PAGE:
• Consolidation: The costly fiction
    March 12,2014
     

    Policymakers are declaring it a “bad year” for Vermont school budgets. That’s because 35 were voted down. The fact that voters approved 217 budgets doesn’t seem to matter as much.

    Almost all those defeated budgets included just a modest increase or even a decline in actual spending. This means local school boards are doing their job. However, because of varying declines in pupil numbers, some districts’ per pupil costs arithmetically increased. Per pupil costs are misleading since losing a couple of fifth-graders doesn’t make running your fifth-grade class less expensive, but because the state’s funding formula rests heavily on per pupil costs, state funding to those districts decreased. In short, even where actual school costs went down, school taxes often went up.

    Since taxes probably shouldn’t increase when school costs decrease, officials plan to revise the formula. They also say schools should cut expenses.

    Most teachers could provide a list of unproductive programs and consultants, and redundant, untested assessments by which their schools waste money. These expenditures are commonly tied to state and federal mandates and that miraculous funding source called “grants,” which we like to pretend don’t cost anything, even though they come out of the same wallets that pay school taxes.

    Policymakers rarely question these questionable expenses. Many instead argue that small school districts duplicate administrative services, and that we could reduce those costs by consolidating districts under fewer superintendents.

    Lurking behind administrative restructuring is the reality that consolidation means not only the elimination of some local administrators, but also the elimination of many local schools. In towns with one school, this means losing your town school altogether.

    Despite claims that consolidating districts would save money, that’s not how things usually work out. My reading suggests that consolidation eventually costs more, not less, but the best that proponents can reasonably argue is that it’s fiscally neutral. For every economy of scale in hiring or purchasing, there are at least as many inefficiencies that come with greater distance from the classrooms and schools where actual education is delivered. As for reducing administrators, the first thing most superintendents in larger districts do is hire assistant superintendents.

    Proponents also argue that consolidation would somehow better provide “education for the 21st century,” a tagline policymakers have been tacking on to justify dubious ideas since the 1980s. This false assertion is more insidious and dangerous. Its advocates tout the alleged benefits when schools adopt a “shared vision.” They claim that consolidating power into larger districts they often hope to lead is “for the kids.”

    In practice “shared vision” means whatever theory happens to be the current educational flavor of the month. It’s commonly shared by cramming it down the throats of local teachers, parents and taxpayers. Policymakers rail against “one size fits all” education, but that’s precisely what results from consolidated supervisory directives. As for the “kids,” you can’t know what’s good for students unless you work with them. The problem with public education is that too many decisions are already made by people too far from and ignorant of what happens in a classroom. Consolidation would only exacerbate this pernicious flaw in the way we govern schools.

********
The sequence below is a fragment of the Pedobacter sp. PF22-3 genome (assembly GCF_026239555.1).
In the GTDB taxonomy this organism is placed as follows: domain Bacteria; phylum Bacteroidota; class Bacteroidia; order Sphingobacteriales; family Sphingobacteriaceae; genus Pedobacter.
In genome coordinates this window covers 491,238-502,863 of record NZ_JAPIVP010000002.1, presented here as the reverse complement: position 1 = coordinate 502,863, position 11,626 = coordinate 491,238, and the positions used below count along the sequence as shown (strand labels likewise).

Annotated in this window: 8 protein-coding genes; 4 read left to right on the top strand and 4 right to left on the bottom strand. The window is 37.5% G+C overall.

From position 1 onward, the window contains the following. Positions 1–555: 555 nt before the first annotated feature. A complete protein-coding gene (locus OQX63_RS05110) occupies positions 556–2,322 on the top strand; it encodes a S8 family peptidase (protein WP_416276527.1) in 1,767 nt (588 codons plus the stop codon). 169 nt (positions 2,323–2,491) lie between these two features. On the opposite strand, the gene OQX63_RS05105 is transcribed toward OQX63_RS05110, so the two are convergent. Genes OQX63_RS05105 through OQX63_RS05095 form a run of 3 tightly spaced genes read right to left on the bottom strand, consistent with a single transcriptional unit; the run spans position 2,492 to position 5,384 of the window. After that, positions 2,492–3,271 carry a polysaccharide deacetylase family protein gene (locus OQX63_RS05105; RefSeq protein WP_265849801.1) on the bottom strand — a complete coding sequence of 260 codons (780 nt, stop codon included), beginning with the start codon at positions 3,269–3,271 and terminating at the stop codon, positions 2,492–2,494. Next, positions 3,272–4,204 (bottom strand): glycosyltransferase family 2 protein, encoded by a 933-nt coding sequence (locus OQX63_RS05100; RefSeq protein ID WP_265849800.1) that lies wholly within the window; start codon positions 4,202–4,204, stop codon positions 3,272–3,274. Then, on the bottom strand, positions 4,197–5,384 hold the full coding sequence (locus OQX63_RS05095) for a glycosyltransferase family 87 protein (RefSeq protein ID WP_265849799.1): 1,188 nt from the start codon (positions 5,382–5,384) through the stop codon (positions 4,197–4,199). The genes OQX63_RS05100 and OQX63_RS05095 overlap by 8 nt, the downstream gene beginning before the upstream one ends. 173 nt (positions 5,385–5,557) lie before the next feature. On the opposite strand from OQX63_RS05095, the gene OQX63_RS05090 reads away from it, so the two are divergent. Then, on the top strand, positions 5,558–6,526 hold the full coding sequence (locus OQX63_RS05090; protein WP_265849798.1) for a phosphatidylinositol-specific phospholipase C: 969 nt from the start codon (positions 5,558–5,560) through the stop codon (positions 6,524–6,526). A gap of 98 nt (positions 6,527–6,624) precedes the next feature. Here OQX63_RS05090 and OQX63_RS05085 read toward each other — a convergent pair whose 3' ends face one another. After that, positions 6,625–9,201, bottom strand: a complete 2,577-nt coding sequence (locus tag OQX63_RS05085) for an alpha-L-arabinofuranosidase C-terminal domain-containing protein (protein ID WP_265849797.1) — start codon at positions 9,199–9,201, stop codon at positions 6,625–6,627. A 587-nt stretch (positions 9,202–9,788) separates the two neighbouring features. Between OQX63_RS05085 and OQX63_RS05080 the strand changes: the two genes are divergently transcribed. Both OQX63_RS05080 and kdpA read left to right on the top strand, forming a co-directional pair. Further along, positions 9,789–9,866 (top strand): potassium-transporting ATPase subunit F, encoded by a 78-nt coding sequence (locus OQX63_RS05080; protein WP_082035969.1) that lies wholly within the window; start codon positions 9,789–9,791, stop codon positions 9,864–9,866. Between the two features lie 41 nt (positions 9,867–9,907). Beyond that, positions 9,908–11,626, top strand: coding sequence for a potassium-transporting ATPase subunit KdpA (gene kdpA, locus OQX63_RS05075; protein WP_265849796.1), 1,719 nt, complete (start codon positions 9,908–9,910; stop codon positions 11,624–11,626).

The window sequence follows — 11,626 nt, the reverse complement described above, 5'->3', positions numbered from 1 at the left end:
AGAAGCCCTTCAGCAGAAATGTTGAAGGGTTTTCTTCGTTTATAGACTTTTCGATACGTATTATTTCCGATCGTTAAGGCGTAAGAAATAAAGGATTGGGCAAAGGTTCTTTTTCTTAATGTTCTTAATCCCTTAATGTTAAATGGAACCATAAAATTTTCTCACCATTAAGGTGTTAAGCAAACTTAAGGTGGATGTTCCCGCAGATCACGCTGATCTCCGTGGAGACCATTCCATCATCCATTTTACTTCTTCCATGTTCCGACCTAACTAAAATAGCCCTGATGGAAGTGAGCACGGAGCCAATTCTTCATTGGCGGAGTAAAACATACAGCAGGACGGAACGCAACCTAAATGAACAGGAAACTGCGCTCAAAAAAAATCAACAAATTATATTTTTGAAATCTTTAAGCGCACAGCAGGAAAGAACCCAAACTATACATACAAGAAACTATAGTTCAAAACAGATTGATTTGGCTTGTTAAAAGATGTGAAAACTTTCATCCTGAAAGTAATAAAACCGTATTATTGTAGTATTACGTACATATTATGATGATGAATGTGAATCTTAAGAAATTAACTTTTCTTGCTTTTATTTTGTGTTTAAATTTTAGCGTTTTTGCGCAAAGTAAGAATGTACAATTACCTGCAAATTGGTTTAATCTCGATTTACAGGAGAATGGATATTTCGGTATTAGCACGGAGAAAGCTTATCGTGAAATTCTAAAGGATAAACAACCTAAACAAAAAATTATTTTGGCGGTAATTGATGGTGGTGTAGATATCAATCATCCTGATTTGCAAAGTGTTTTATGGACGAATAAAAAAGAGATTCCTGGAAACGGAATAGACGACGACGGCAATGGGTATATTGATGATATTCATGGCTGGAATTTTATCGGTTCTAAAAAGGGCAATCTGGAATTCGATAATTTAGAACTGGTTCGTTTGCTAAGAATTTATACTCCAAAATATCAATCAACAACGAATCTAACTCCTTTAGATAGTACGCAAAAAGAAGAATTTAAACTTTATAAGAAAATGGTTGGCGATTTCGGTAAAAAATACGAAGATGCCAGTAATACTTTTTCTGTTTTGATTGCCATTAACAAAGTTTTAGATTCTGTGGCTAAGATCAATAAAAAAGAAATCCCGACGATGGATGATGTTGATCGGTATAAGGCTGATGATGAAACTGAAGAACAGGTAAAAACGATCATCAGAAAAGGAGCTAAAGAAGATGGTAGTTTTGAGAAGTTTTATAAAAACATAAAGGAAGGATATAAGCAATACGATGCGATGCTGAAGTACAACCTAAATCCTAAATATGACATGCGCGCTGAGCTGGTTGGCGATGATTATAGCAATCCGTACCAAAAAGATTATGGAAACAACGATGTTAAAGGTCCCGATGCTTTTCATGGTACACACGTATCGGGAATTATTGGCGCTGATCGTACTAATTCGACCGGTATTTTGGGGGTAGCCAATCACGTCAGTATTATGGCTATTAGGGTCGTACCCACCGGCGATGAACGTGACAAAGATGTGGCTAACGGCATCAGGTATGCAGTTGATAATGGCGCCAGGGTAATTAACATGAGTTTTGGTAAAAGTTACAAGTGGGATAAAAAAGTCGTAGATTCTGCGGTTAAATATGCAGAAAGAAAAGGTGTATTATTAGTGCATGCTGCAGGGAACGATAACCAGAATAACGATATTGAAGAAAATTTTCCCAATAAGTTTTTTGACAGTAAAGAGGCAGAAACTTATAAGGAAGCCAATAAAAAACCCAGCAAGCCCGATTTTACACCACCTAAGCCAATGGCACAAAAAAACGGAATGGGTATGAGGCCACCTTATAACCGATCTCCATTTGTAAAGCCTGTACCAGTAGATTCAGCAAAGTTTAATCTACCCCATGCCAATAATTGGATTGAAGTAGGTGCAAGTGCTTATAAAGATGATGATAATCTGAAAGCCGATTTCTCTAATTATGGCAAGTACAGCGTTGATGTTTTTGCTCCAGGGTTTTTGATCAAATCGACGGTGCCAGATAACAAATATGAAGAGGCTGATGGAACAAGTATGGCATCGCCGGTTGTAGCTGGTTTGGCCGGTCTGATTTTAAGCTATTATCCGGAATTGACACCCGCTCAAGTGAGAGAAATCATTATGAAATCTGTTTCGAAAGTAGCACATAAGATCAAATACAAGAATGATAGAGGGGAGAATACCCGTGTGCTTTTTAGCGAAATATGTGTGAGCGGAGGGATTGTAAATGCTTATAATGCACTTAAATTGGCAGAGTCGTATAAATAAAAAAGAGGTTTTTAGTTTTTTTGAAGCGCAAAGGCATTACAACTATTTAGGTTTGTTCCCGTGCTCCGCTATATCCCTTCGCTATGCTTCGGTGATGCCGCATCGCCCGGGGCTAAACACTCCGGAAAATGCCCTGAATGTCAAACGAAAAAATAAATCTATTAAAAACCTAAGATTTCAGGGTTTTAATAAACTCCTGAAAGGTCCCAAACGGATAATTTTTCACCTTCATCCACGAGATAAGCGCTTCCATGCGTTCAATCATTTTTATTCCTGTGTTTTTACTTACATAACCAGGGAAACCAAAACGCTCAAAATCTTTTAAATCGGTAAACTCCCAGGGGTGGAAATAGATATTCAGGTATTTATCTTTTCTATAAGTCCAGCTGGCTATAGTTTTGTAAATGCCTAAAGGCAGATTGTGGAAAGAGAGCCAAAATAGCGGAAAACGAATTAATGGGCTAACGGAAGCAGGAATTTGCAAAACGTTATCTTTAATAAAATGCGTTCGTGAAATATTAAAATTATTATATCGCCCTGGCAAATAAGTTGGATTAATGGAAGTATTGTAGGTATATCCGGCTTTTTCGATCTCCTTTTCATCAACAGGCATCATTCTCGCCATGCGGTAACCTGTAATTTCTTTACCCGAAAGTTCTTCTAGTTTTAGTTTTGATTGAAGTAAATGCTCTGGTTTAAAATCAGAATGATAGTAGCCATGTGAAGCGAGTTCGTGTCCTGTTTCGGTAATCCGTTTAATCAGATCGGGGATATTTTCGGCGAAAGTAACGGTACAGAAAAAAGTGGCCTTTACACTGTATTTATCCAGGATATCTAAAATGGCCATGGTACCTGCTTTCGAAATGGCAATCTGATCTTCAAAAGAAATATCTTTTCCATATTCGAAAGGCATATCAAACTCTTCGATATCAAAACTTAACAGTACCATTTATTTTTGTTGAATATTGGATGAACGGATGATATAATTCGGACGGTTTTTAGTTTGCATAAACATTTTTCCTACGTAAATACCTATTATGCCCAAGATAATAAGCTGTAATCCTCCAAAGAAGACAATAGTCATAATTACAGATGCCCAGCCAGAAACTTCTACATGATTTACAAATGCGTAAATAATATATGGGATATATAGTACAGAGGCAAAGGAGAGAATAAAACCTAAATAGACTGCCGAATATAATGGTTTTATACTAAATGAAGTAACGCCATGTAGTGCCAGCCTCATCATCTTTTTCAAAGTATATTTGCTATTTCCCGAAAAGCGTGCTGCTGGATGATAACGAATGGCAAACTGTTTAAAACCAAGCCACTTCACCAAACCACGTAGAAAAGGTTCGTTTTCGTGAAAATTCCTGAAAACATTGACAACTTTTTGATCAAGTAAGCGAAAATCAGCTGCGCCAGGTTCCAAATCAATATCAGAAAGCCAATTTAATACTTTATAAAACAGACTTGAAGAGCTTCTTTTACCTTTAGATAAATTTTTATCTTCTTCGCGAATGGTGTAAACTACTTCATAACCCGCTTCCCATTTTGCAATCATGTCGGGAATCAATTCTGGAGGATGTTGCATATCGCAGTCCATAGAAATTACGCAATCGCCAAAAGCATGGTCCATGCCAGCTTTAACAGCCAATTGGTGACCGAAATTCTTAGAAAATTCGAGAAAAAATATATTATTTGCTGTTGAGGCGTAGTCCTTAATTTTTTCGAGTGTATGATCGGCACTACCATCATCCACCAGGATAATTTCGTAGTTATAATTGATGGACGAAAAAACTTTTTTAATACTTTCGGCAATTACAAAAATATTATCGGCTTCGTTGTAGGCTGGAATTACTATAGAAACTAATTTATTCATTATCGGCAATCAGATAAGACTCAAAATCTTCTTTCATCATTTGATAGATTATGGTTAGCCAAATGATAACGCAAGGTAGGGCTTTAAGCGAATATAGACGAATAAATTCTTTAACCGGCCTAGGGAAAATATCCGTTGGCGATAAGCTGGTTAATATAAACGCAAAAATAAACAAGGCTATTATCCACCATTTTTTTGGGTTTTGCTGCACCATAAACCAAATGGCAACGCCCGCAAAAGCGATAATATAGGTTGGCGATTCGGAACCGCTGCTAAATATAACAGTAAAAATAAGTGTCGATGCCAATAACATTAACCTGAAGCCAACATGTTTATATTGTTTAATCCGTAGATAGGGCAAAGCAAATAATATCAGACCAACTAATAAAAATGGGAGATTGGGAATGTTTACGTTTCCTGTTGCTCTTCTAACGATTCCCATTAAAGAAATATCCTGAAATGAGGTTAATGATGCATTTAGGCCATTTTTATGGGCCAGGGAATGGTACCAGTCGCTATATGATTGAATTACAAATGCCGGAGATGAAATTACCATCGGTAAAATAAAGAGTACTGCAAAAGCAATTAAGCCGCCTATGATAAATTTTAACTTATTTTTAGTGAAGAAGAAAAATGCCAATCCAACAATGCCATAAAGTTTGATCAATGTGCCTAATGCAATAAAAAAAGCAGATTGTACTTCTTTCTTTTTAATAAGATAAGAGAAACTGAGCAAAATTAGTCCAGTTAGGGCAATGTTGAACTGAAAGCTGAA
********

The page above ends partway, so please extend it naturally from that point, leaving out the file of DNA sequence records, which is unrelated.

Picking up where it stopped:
Advocates ironically contend that districts need consolidation so they’re better able to challenge “top-down mandates.” Their condemnation of mandates belies the fact that top-down is precisely what they intend to be as they absorb smaller districts into their “shared vision.”

    From one side of their mouths, experts sing consolidation’s praises. From the other they peddle remedies for the ills inherent in larger schools. It’s at best illogical, and at worst rank hypocrisy, to simultaneously tout both “personalized learning” and bigger, less personal consolidated schools and districts.

    Critics complain that governance by local boards is messy and inefficient, and sometimes it is. But Winston Churchill was right. “Democracy is the worst form of government, except for all the others.”

    Those same state and national education officials also contend that local boards lack expertise. Yet those experts are the ones, from No Child Left Behind, which they once endorsed as “best practice,” to the surplus of bankrupt state initiatives — including portfolio assessment, the public school approval process, our current teacher relicensing system and the half-baked adoption of the Common Core — who have for decades demonstrated their lack of expertise.

    Each of us has little direct influence on our national leaders, but we accept that limitation because the federal government, while distant, is best suited to deal with issues like defense and foreign policy. At the State House we have a slightly enhanced opportunity to affect decisions. But our most direct control over public policy exists in our towns and cities.

    Nothing belongs closer to home than control of our public schools. Exporting power over our schools to some governing body across the county or state will weaken our communities and deny parents a meaningful voice in their children’s education.

    Proponents claim that maintaining community schools is an outmoded, romanticized custom we can no longer afford. The truth is theirs is the costly fiction that ignores economic and education realities.

    Make no mistake. Consolidating school districts won’t save money. What it will do is further weaken schools by removing control of public education even farther from the classrooms where education happens.



    Peter Berger teaches English at Weathersfield School.

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